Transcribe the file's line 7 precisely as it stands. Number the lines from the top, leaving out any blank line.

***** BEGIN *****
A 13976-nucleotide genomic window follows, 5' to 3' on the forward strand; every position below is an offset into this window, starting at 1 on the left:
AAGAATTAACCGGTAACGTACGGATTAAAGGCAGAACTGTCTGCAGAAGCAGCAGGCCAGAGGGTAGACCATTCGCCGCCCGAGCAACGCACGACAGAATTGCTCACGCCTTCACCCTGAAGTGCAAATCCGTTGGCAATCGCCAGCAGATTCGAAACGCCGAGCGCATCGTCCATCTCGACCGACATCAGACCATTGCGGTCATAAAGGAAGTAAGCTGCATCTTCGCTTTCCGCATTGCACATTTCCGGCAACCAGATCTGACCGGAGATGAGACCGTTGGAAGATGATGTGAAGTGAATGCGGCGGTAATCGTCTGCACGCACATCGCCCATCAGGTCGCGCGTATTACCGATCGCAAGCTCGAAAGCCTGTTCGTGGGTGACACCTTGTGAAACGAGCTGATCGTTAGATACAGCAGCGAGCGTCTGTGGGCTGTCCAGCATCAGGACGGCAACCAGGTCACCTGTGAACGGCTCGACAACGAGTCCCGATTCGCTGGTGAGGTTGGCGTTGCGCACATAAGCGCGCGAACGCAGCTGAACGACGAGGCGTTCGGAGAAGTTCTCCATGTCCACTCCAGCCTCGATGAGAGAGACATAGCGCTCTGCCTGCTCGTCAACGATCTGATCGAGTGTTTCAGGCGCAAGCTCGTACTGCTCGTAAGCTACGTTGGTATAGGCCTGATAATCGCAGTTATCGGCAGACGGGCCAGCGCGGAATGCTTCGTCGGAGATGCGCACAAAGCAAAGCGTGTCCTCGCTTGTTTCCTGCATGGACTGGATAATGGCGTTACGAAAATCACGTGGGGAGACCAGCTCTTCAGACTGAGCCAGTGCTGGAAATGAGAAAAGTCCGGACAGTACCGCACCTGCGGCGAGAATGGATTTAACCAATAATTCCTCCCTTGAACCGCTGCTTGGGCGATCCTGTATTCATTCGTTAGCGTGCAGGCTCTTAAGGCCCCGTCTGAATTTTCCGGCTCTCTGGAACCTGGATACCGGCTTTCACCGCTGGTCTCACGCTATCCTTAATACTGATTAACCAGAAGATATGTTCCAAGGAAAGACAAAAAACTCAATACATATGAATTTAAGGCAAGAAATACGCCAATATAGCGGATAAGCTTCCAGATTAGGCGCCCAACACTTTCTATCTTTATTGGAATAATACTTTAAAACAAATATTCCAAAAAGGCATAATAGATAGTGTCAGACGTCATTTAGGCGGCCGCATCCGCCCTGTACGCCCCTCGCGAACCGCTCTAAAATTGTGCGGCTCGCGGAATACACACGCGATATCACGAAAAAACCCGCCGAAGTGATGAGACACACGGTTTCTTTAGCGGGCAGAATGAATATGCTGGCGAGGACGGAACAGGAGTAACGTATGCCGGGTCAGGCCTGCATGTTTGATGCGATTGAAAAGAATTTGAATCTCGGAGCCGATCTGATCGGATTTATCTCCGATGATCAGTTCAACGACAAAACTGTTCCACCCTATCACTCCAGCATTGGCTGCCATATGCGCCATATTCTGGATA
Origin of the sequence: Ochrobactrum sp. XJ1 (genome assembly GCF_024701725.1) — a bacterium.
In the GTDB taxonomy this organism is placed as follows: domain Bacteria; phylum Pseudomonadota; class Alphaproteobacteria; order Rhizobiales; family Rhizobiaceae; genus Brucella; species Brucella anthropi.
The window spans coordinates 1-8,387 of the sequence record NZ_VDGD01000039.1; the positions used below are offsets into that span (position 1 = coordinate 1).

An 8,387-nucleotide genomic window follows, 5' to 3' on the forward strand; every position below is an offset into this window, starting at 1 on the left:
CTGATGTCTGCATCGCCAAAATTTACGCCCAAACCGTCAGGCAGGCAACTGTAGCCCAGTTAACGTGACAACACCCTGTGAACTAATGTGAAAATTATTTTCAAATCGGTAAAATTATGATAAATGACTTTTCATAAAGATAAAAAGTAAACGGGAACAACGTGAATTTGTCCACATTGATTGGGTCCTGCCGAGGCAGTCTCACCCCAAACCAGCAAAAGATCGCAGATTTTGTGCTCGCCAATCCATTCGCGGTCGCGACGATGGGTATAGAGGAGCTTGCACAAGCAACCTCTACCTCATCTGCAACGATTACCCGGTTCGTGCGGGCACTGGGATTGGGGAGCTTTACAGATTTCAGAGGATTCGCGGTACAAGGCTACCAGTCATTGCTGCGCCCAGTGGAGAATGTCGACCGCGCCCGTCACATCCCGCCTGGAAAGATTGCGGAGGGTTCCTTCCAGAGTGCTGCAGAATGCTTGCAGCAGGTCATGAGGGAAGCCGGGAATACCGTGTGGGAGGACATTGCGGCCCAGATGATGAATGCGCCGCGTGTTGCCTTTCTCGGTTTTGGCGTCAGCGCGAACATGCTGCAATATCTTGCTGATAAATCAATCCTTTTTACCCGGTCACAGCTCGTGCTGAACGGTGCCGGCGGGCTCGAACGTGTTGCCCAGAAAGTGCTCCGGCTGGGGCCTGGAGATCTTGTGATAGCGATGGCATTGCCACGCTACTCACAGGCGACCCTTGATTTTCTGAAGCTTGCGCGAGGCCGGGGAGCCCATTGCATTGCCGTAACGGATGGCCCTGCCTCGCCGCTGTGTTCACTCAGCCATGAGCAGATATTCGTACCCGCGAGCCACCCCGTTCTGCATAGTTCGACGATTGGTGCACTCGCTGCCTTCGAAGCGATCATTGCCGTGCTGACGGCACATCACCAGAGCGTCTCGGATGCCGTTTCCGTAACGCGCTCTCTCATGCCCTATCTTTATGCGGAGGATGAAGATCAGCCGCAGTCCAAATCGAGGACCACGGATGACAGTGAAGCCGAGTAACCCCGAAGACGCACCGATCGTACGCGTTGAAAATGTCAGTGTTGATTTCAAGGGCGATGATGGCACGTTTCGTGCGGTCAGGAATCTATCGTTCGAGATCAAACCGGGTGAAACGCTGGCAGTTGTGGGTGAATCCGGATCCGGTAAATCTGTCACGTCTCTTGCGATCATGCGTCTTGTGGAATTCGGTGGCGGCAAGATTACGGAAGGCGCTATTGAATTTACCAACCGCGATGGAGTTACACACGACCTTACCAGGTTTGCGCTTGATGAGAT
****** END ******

CTGATGTCTGCATCGCCAAAATTTACGCCCAAACCGTCAGGCAGGCAACTGTAGCCCAGTTAACGTGACAACACCCTGTGAACTAATGTGAAAATTATTTTCAAATCGGTAAAATTATGATAAATGACTTTTCATAAAGATAAAAAGTAAACGGGAACAACGTGAATTTGTCCACATTGATTGGGTCCTGCCGAGGCAGTCTCACCCCAAACCAGCAAAAGATCGCAGATTTTGTGCTCGCCAATCCATTCGCGGTCGCGACGATGGGTATAGAGGAGCTTGCACAAGCAACCTCTACCTCATCTGCAACGATTACCCGGTTCGTGCGGGCACTGGGATTGGGGAGCTTTACAGATTTCAGAGGATTCGCGGTACAAGGCTACCAGTCATTGCTGCGCCCAGTGGAGAATGTCGACCGCGCCCGTCACATCCCGCCTGGAAAGATTGCGGAGGGTTCCTTCCAGAGTGCTGCAGAATGCTTGCAGCAGGTCATGAGGGAAGCCGGGAATACCGTGTGGGAGGACATTGCGGCCCAGATGATGAATGCGCCGCGTGTTGCCTTTCTCGGTTTTGGCGTCAGCGCGAACATGCTGCAATATCTTGCTGATAAATCAATCCTTTTTACCCGGTCACAGCTCGTGCTGAACGGTGCCGGCGGGCTCGAACGTGTTGCCCAGAAAGTGCTCCGGCTGGGGCCTGGAGATCTTGTGATAGCGATGGCATTGCCACGCTACTCACAGGCGACCCTTGATTTTCTGAAGCTTGCGCGAGGCCGGGGAGCCCATTGCATTGCCGTAACGGATGGCCCTGCCTCGCCGCTGTGTTCACTCAGCCATGAGCAGATATTCGTACCCGCGAGCCACCCCGTTCTGCATAGTTCGACGATTGGTGCACTCGCTGCCTTCGAAGCGATCATTGCCGTGCTGACGGCACATCACCAGAGCGTCTCGGATGCCGTTTCCGTAACGCGCTCTCTCATGCCCTATCTTTATGCGGAGGATGAAGATCAGCCGCAGTCCAAATCGAGGACCACGGATGACAGTGAAGCCGAGTAACCCCGAAGACGCACCGATCGTACGCGTTGAAAATGTCAGTGTTGATTTCAAGGGCGATGATGGCACGTTTCGTGCGGTCAGGAATCTATCGTTCGAGATCAAACCGGGTGAAACGCTGGCAGTTGTGGGTGAATCCGGATCCGGTAAATCTGTCACGTCTCTTGCGATCATGCGTCTTGTGGAATTCGGTGGCGGCAAGATTACGGAAGGCGCTATTGAATTTACCAACCGCGATGGAGTTACACACGACCTTACCAGGTTTGCGCTTGATGAGAT